An introduction to the reading and analysis of African literatures written in French. The course examines identity/otherness, “race,” cultural hegemony, oral literatures, gender-related issues, and post-colonialism. No prior knowledge of French is necessary: All works are read and discussed in English. Open to seniors with permission of instructor only.
An introduction to the process of reading critically and writing perceptively about literary works, through the exploration of specific topics or questions. Topics for individual sections will vary, and topics for each upcoming semester can be found through BannerWeb or the English Department Homepage. Counts toward the English major. May not be repeated for credit. First-year and sophomore students only.
The pirates who plundered the ships of the Spanish Main and cruised the coasts of Africa and the Americas both served and troubled conventional notions of race, gender, economics, law, and nationality in a period that saw the rise of Empire and the Atlantic slave trade, the American Revolution, and the wars of the early nineteenth century. The usually criminal and always liminal status of those who decided to “go upon the account” has attracted the attention of numerous authors and filmmakers who have cast them as brave iconoclasts, romantic heroes, and heartless villains.
This course examines the distinct world-consciousness of Russian religious thought, with its emphases on the themes of God, good and evil, the search for divine justice on Earth, the material world as sanctified, and the moral content of spiritualized beauty. Reading materials will be taken from the religio-philosophical writings of distinguished thinkers, Orthodox presentations of major points of dogmatic theology, and monastic wisdom past and present. All works are read in English translation.
An introductory course of modern Chinese literature (1918-1989) designed to acquaint students with major phases of modern Chinese
literature and some masterpieces of representative writers in relation to political and social changes. The course provides opportunities to
learn about modern Chinese culture, society, and politics through readings of chosen works and trains students to read thoughtfully and
critically. The course is taught in English. Chinese 305 is reserved for majors, who will do substantial portions of the work for the course
This course introduces East Asian cultures through the classic works of China, Japan, and Korea. In order to better grasp the cultural
legacies of East Asia, students will read various cultural texts such as fiction, poetry, drama, and prose in English translation. This course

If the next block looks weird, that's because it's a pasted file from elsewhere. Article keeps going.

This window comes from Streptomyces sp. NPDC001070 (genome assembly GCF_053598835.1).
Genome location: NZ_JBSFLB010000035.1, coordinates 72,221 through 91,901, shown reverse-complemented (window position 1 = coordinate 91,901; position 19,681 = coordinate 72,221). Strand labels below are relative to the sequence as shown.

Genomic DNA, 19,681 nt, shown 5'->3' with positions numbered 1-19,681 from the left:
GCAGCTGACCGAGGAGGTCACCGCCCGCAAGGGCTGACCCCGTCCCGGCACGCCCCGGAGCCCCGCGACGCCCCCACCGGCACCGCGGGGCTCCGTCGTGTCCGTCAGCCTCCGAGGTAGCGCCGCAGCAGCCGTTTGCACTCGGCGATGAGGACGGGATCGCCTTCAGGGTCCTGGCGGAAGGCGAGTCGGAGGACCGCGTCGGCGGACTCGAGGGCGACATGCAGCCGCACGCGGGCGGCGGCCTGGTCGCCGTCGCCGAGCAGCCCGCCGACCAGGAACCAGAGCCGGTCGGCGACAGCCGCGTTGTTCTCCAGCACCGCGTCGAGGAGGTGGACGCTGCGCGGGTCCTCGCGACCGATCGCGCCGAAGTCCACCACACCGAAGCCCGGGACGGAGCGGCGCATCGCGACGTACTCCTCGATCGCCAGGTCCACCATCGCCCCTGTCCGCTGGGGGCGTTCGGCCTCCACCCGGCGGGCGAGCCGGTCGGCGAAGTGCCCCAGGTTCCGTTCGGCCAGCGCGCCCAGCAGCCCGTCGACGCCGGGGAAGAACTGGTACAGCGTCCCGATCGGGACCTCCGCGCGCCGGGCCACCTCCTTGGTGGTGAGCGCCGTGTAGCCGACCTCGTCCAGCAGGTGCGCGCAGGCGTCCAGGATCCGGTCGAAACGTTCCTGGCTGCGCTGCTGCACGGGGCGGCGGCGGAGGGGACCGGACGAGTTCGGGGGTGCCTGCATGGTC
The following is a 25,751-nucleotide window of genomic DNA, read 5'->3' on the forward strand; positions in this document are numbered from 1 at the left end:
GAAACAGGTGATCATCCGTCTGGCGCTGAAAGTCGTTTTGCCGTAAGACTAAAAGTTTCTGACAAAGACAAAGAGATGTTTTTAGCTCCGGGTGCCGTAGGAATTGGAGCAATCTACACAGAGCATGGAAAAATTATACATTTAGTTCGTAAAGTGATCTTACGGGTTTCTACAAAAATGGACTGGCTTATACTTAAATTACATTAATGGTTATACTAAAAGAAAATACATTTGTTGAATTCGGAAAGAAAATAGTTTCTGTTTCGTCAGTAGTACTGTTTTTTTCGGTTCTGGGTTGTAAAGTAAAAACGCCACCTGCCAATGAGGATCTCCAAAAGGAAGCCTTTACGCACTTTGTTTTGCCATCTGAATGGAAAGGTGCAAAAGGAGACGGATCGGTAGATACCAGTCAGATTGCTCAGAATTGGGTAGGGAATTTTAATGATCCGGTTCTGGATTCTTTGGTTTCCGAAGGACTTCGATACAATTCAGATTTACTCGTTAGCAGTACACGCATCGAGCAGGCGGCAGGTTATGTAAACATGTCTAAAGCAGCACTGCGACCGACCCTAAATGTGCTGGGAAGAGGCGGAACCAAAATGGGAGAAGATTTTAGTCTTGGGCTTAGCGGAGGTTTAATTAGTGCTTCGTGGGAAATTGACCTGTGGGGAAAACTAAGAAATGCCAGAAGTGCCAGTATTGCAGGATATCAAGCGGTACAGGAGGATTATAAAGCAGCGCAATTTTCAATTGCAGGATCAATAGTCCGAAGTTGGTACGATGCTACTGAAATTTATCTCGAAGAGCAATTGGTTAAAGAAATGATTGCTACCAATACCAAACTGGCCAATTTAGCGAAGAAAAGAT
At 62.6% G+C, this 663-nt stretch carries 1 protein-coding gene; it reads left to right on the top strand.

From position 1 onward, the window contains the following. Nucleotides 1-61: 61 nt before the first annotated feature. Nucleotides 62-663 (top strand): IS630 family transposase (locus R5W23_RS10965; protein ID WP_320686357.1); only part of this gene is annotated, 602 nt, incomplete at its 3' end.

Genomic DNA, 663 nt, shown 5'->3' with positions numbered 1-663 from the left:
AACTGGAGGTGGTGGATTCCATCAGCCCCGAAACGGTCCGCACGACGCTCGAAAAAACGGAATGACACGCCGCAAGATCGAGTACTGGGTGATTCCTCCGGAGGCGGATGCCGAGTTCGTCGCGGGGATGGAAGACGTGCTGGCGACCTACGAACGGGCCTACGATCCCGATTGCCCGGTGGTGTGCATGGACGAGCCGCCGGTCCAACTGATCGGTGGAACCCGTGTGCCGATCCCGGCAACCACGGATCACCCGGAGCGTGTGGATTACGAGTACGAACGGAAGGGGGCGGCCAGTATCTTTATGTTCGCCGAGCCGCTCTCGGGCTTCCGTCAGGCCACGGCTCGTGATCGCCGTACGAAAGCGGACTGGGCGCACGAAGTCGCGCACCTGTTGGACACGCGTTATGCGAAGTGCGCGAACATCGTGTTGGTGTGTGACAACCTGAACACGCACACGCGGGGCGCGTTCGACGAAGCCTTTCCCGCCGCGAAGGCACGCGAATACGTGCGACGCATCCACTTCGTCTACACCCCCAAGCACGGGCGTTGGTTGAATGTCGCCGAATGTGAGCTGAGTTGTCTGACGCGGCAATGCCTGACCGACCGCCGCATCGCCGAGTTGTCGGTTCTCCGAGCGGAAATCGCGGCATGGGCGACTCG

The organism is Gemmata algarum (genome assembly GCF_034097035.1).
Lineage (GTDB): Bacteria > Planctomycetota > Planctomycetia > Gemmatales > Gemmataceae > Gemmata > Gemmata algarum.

is designed to help students develop a more sophisticated understanding of and critical appreciation for East Asian cultures. The course
is taught in English. Chinese 306 is reserved for majors, who will do substantial portions of the work for the course in Chinese.
This course introduces one of the world’s richest literary heritages: traditional Chinese literature. It conducts a general survey of Chinese
literature from high antiquity up to modern times with the focus on some representative writers and their works. It consists of three major
sections: poetry and prose, drama, and fiction. All readings are in English. No prior knowledge of Chinese language and culture is
Reading of representative works by major Russian writers of the nineteenth century (including Pushkin, Pavlova, Gogol, Goncharov,
Soboleva, Turgenev, Tolstoy, and Dostoevsky). The literary works include Eugene Onegin, supernatural tales by Gogol, Oblomov, The
Cossacks, Notes from Underground, and Fathers and Children. These works will be studied for their individual merit, what they
illuminate about nineteenth-century Russian society, and their contribution to the rise of the Russian novel. All works are read in
This course looks into the changing constructions of gender, sexuality, and desire in Chinese literature and film over time. It seeks to examine the social, cultural and institutional norms of gender behaviors in Chinese society as well as how the fictional imagination conforms to, deviates from and subverts these norms. Other critical issues discussed include the complex relationships between identity and performance, the construction of female subjectivity and male fantasy, gender and genre. Students will be encouraged to conduct cross-genre and cross-cultural comparisons.
This course focuses on the rich storytelling traditions of medieval Iceland. The endlessly diverse sagas and eddas introduce readers not only to feats of dragon-slaying heroes, disputes among Old Norse gods, fantastical tales of giants and Valkyries, and legendary explorations as far as North America but also to the more everyday aspects of medieval life—foodways, material culture, healing practices, gender roles, laws and customs, and settlement patterns across Iceland’s dangerous and beautiful landscape.